In addition, the grant will support and grow the Renewables Energy Experiential Learning (REEL) programme, educating 120 school and pre-school children about community energy. TRESOC are already in discussions with Park School and S John’s to take part in the project.

The EST grant recognises the significant potential of this project, it is highly replicable, and once we have demonstrated it here in Totnes, it will spread to other places and has the potential to start some real systemic change, making the energy system more equitable as we transition to a green economy.

Initially the club will start small, as the number of customers must be balanced by the amount of generation, but it will continue to grow as new generators join. Harrison’s Garage on the Totnes Industrial Estate will be the next generator to join the club, selling the excess electricity from their newly installed 30kW solar array. TRESOC have a planned pipeline of community-owned rooftop solar PV projects, that once installed will sell their electricity into the club. In March 2024, it is hoped that Totnes Weir Hydro will join the club: this will increase the potential size of the club – and the savings to be made – exponentially.

ELT member households will be invited to take part in coffee mornings, which will provide demand reduction and demand shifting education activities to maximise the use of the cheaper local renewables. They will also receive smart plugs to help them manage when they use their appliances.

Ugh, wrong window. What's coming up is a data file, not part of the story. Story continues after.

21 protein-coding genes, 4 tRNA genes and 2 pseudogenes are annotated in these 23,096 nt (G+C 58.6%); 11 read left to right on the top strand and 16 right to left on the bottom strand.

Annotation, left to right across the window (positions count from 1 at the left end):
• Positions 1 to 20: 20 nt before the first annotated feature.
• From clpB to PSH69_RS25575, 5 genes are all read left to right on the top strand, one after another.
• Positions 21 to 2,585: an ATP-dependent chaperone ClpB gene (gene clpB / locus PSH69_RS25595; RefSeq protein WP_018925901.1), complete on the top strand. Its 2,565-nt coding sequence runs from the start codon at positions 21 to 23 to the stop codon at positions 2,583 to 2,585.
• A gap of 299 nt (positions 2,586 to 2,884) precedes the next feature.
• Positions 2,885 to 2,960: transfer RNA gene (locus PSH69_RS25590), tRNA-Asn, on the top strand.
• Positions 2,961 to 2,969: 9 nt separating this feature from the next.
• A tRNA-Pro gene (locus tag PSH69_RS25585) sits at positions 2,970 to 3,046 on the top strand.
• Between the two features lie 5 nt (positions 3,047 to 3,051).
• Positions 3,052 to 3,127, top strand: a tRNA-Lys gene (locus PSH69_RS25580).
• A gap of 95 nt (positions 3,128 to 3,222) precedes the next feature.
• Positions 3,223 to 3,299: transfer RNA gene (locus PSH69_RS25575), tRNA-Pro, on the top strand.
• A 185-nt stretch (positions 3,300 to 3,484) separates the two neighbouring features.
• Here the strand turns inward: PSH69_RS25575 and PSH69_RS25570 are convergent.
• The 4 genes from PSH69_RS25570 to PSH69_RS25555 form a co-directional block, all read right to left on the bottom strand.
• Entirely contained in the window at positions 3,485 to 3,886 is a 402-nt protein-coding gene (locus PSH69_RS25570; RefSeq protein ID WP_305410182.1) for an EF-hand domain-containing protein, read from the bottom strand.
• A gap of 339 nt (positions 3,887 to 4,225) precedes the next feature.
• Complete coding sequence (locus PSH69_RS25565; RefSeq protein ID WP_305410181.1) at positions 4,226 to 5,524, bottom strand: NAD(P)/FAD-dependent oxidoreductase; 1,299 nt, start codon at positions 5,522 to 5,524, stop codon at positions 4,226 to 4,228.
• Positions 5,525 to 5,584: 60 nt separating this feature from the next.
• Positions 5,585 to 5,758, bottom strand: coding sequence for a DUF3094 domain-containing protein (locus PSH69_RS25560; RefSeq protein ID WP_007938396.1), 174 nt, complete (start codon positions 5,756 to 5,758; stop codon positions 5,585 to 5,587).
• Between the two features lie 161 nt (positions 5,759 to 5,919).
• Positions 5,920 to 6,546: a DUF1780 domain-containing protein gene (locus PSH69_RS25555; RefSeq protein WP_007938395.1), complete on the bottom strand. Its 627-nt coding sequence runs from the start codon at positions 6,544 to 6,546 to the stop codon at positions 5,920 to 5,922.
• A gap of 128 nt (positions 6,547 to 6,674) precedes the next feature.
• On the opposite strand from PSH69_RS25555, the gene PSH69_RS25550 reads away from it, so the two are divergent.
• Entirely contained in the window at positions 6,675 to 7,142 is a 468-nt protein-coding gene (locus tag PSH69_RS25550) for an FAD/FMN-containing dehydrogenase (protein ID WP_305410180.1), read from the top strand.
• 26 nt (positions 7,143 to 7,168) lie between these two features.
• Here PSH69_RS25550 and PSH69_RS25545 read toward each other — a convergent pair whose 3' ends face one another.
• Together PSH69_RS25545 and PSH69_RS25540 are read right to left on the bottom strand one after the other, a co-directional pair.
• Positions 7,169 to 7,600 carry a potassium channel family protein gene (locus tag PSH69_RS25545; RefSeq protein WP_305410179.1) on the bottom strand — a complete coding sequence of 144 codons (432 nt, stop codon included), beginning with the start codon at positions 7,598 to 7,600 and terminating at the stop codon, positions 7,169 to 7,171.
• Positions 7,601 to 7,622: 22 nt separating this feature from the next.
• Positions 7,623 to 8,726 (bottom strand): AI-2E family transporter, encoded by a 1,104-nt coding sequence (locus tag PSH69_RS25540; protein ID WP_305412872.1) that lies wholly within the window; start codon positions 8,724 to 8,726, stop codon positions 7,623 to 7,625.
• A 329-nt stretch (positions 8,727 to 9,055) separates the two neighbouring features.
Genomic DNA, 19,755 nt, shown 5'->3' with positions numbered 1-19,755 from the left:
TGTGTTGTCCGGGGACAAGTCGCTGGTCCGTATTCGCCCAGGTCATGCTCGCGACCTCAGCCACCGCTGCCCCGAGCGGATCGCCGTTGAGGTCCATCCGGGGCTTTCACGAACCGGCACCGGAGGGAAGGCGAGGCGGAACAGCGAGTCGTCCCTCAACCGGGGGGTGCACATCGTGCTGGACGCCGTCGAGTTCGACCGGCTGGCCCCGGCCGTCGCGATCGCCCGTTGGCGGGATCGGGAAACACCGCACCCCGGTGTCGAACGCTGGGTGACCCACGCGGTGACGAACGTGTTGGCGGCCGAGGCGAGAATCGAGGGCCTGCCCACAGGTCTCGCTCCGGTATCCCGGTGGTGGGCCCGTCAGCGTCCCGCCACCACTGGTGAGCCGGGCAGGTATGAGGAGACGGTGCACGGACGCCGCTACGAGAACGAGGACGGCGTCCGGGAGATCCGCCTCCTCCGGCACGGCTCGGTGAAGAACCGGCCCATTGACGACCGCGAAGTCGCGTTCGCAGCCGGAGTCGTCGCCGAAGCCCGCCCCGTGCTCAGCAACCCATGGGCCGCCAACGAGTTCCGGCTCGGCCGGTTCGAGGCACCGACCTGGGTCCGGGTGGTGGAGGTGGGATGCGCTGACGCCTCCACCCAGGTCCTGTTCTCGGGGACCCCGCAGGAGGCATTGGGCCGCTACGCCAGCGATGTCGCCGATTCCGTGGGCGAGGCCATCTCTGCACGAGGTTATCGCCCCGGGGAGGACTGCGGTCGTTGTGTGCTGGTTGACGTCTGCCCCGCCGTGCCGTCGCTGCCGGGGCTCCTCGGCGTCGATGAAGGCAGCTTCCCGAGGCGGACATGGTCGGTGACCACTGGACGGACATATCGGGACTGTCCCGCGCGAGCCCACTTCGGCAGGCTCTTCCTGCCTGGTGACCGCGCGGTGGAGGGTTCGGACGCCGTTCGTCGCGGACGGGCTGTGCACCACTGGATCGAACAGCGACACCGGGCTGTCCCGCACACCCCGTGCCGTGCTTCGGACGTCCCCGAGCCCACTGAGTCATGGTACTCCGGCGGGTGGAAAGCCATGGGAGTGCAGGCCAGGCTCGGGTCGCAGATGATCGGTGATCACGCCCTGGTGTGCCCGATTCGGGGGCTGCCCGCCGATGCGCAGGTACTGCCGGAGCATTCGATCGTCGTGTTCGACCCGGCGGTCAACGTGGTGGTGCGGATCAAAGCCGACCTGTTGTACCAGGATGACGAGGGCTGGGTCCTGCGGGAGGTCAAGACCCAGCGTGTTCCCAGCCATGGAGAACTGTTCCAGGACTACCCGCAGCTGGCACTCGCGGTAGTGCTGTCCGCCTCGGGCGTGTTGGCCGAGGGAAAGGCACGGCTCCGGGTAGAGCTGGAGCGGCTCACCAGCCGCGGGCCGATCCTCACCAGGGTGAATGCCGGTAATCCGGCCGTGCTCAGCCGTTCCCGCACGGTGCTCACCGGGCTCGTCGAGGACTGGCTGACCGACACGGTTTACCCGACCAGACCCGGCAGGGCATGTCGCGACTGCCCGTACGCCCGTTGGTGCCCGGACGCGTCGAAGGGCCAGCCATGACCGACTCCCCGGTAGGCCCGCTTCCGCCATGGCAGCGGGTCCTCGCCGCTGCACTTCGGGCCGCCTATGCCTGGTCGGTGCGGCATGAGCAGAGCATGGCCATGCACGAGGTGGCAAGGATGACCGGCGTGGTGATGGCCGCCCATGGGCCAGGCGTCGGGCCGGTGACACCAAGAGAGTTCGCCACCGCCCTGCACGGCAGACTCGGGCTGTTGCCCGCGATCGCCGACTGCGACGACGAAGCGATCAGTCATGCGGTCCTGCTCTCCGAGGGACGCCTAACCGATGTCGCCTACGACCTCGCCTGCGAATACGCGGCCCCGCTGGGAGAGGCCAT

Energy Local Plus model

Energy Local have established several similar projects across England and Wales. This will the first that will continue to grow, as new generators and customers join, continuing to support the growth of community renewable energy, while reducing peoples bills and greening the local economy. This new business model is called Energy Local Plus or EL+.

Once this new business model has been demonstrated in Totnes, it will spread to other places and has the potential to catalyse some real systemic change, making the energy system more equitable as we transition to a green economy.

Benefits of Selling Energy Locally

Buying and selling renewable energy locally has many economic, social, and environmental benefits:

· The community benefits from buying energy more affordably, helping to reduce fuel poverty

· Small local generators receive a decent export rate for their excess energy and more control over pricing

· Profits are retained by the local community, supporting the local economy

· Fairer export prices mean more local renewable energy projects become commercially viable for households, communities, and businesses, which acts as an economic driver for more renewable energy development and a gradual greening of the local economy

· Local renewable energy resources make the community more energy secure, self-reliant, and resilient, as energy prices are decoupled from volatile international markets

· The environment benefits as consumers reduce their reliance on fossil fuels and reduce carbon emissions

· Buying renewable energy from local places make consumers feel more connected to energy supplies and fosters energy responsibility

· Balancing local supply with demand helps the national grid reduce the need for costly network upgrades

· Less electricity is wasted through transmission losses, as the distance from supplier to customer is shorter